Apparently, the CLS “former journalists, etc.” (once again, trolls) have been at this for some time. Emilio Lozoya Austin, the former CEO of PEMEX, now spilling the beans on his own, and his cronies corrupt practices, told the Fiscal General that on 16 May 2012, he transferred $ 168,742 to the firm from the bribe money passed on to him by the Brazilian firm Odebrecht at the express command of Luis Videgaray, later to be Mexico’s Secretary of the Treasury and de facto liaison between Enrique Peña Nieto and Donald Trump. According to Lozoya, the payment to CLS Strategies was for “off the books” interference in the Mexican presidential campaign of that year, in favor of Peña Nieto.For

Render unto Caesar… or else.

3 September 2020

In the US, when politicians are asked their favorite books, they invariably mention the Bible. Even former Mexican President Enrique Peña Nieto, asked to name three books he’d read (as if he ever read three books in his life!) mentioned it. And in the US, quoting the Bible, or some religious authority, is standard operating practice, both on the campaign trail, and in the halls of power. Not so here…

MEXICO CITY — Mexico’s electoral authority ordered the president to remove a political ad that referred to Pope Francis and the Gospel.

In an Aug. 31 decision, the National Electoral Institute’s complaints commission said the ad, which promoted President Andrés Manuel López Obrador’s annual state-of-the nation-address, violated rules regarding religious content.

In his ad, López Obrador said, “Pope Francis has said helping the poor is not communism, it is the center of the Gospel.”

He continued, “We have clean consciences and enormous joy of helping the poor, the neediest and the dispossessed.” (Catholic News Service)

While, of course, the strict separation of Church and State is absolute here (and there have been two civil wars… in the 1850s and the 1920s largely pitting the two forces against each other), this is also a country where rules are made to be… not broken, but bent.

As has been the practice in the last few years, Andres Manuel López Obrador, presented a series of advertisements for his administration in the days leading up to the “Informe”, the first of September constitutionally required presidential report to Congress. With what critics there are of the social benefits program reduced to ridiculous charges that things like stipends for students, old age relief, and assistance programs for underserved communities is “Communist”, AMLO quoted a well known Jesuit priest… Pope Francis. Which led to complaints from PAN… you know… the political party founded on, and claiming adherence to, Catholic social teachings. Specifically Jesuit ones (or, claiming to. Let’s skip their Fascist roots for now).

The first PAN president, Vicente Fox, raised eyebrows (and made the front pages of the lefty press) for more than quoting a pope… kissing John Paul II’s ring (and the subject of the very first Mex File, a compare-contrast between the simultaneous arrival of His Holiness and Brittany Spears) . Fox, incidentally, went to the trouble of obtaining a Papal annulment for his first marriage, in order to religiously marry his second wife, Marta Sahagún, who was close to, and a support of, the semi-secretive Falagist (Catholic Fascist) Yunque.

PAN raised no complaints when AMLO’s first run for the presidency, was a coalition of small left-wing parties (and the then third major party, PRD) running under the collective name of “The good of all, but first the poor”… a mouthful of a phrase… borrowed directly from Catholic theological texts.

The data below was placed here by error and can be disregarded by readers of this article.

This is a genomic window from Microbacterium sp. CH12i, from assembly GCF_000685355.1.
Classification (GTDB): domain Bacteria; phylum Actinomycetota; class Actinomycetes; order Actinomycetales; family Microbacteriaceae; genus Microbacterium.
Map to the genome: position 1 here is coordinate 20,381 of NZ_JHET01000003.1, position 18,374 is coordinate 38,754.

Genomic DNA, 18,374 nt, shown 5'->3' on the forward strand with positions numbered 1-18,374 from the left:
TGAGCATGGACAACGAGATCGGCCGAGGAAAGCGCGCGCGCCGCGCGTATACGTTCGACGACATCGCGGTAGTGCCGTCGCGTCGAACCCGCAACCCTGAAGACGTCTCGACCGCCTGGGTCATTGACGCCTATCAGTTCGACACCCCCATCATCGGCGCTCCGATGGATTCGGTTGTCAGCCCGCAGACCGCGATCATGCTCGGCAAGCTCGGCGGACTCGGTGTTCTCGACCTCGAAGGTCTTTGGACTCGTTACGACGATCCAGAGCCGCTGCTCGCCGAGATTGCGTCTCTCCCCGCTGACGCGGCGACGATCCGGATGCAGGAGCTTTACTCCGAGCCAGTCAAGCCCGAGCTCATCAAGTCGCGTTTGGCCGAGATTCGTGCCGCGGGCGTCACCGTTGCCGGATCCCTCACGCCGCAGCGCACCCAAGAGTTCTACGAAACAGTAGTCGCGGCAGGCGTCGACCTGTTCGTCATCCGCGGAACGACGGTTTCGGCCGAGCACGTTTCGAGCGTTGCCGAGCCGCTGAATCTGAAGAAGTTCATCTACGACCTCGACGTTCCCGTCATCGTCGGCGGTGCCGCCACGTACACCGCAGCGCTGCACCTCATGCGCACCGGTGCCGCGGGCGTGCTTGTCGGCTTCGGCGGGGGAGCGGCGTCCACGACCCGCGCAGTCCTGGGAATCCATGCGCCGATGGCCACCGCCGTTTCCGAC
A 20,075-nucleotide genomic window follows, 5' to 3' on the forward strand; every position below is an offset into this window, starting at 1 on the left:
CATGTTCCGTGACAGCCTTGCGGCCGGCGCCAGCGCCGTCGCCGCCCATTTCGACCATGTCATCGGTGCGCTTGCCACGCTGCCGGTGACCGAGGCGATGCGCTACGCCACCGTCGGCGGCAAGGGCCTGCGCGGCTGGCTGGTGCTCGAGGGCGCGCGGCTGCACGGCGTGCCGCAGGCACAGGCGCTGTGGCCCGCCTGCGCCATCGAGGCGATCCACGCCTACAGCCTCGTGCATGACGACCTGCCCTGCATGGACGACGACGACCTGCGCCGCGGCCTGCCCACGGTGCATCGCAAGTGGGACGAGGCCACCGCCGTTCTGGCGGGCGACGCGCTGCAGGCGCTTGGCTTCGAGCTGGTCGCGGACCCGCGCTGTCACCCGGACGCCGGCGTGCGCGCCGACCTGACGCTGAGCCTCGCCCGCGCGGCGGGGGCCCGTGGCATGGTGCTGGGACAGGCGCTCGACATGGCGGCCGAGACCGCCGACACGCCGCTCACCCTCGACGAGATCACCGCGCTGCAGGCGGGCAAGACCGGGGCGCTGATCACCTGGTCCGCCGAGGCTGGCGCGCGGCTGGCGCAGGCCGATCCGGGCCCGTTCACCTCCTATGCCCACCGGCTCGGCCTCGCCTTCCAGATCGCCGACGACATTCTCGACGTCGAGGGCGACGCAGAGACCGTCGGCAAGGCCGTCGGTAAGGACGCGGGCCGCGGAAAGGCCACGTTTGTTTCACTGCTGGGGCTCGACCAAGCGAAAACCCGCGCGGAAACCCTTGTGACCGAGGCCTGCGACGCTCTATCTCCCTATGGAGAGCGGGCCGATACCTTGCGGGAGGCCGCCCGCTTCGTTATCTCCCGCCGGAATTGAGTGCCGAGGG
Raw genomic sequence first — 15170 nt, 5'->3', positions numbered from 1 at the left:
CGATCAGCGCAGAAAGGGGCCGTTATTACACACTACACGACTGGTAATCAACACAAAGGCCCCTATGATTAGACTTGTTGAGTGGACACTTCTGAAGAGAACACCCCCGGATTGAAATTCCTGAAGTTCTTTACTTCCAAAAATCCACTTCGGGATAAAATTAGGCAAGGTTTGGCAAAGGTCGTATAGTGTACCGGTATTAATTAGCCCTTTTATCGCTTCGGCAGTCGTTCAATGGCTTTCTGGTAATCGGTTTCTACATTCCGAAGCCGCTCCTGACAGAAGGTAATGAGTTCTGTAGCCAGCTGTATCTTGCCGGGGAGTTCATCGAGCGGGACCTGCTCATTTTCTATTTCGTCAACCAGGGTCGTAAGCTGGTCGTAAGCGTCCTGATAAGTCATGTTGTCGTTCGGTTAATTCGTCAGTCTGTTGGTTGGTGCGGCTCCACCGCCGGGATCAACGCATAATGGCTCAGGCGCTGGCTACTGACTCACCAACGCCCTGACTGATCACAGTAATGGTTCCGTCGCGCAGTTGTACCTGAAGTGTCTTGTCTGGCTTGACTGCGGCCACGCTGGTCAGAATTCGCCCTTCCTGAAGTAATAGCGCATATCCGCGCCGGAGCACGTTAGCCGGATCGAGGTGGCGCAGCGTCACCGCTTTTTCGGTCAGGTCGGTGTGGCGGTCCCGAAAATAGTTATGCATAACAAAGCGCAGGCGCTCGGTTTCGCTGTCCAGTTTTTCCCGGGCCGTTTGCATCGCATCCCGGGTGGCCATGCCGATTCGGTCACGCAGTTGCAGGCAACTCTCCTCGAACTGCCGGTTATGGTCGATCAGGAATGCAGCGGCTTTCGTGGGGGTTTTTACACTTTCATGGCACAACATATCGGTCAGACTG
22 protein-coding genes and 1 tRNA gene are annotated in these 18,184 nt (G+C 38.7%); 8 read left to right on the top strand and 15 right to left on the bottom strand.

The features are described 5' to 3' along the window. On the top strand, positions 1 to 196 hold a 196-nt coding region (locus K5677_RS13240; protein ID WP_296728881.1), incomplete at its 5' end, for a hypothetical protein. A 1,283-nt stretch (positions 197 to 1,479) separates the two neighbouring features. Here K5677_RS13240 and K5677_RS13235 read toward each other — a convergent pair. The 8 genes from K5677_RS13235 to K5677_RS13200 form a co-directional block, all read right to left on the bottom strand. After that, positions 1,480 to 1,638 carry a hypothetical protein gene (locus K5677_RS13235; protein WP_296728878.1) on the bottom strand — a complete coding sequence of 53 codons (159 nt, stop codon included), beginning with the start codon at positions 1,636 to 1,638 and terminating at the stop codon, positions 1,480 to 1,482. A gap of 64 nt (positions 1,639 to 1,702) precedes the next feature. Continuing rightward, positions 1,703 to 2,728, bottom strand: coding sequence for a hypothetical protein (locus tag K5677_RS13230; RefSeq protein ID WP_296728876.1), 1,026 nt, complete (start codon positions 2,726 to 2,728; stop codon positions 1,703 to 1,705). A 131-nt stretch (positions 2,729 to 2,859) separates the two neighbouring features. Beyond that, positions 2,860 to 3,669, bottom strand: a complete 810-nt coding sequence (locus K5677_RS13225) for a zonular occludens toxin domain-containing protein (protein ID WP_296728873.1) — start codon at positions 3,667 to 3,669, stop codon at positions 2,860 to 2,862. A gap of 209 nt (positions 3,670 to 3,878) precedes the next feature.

Nor was there any hesitation on the part of PAN to “suggest” to Bishops that they favor the party in their public statements (though, to the credit, most Bishops were canny enough to avoid outright endorsements).

But then again, when it comes to politics, and your party is known more for having presided over the mass slaughter of the “drug war” and it’s best sales point is that it isn’t quite as corrupt as the other (former) major party (although between PRI and PAN, which is #1 in corruption is anyone’s guess). trying to claim AMLO — “guilty” of such crimes as letting corrupt politicians be arrested without any interference, promoting old age pensions and financial assistance to students, single parents and indigenous communities — is ipso facto a Communist, a foolish consistency would be… the hobgoblin of their little minds.  Maybe AMLO’s  programs sound something like something some Marxist somewhere might say… but it comes in a Jesusy package.  They again,  he’s a politician, not a choirboy.

But he was an alter boy back in rural Tabasco, and makes no secret of being a Bible reader.  Maybe PAN objects to him muscling in on their turf.  I might think, but would never say (if I were a politician in Mexico) that PAN might look at Matthew 7:5.  This too shall pass (or is that a taboo phrase, too?).

Identity, junk food, and trash

27 August 2020
tags:

Photo: Nayeli Cruz/El País

Are traditional values progressive? How the tiny Zapotec town of Yalálag, where the movement to ban junk food started not to control diabetes and improve diet, but to cut down on trash.  And divided a community.

Translated from Pablo Ferri, “Prohibir las patatas fritas: una decisión identitaria en las montañas del sur de México” (El País, 26 August 2020).

 

Three years ago, the Zapotec town of Yalálag Oaxaca banned the sale of commercial potato chips in stores, along with Cheetos, Doritos, packaged ramen and similar products.  The town’s health official at the time, Vidal Aquino, explains that at the time, the issue was garbage collection. “There was a lot of garbage on the streets, a lot of plastic,” he recalls. Without knowing it, this Zapotec community in the Sierra de Oaxaca paved the way for the State legislature to pass a bill two weeks ago banning the sale of junk food to children.  It is a pioneering law, perhaps having international impact, but in Yalálag it has gone almost unnoticed. The neighbors here have been arguing for years about food, recycling, and the environment.